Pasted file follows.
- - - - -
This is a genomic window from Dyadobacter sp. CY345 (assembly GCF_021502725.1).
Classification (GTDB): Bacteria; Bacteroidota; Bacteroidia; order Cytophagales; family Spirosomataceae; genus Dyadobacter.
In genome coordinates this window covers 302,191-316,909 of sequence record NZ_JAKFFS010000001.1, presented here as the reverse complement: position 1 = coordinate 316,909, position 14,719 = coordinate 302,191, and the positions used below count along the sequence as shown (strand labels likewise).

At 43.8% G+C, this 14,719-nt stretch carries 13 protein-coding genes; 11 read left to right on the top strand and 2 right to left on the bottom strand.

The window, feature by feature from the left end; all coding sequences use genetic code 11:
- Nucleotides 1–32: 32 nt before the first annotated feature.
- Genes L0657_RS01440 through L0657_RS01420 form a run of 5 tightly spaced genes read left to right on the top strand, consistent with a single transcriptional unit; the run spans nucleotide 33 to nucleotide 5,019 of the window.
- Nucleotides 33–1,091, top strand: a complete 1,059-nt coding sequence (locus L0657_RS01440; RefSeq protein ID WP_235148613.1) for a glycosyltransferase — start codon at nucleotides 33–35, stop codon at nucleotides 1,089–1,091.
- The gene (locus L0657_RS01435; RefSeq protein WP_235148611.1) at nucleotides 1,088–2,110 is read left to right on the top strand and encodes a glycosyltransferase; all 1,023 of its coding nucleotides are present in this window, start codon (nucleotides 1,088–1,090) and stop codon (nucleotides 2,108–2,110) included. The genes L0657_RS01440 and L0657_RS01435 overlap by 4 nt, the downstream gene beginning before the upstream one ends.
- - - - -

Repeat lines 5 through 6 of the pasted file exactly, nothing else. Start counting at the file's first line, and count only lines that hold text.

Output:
The window, feature by feature from the left end; all coding sequences use genetic code 11:
- Nucleotides 1–32: 32 nt before the first annotated feature.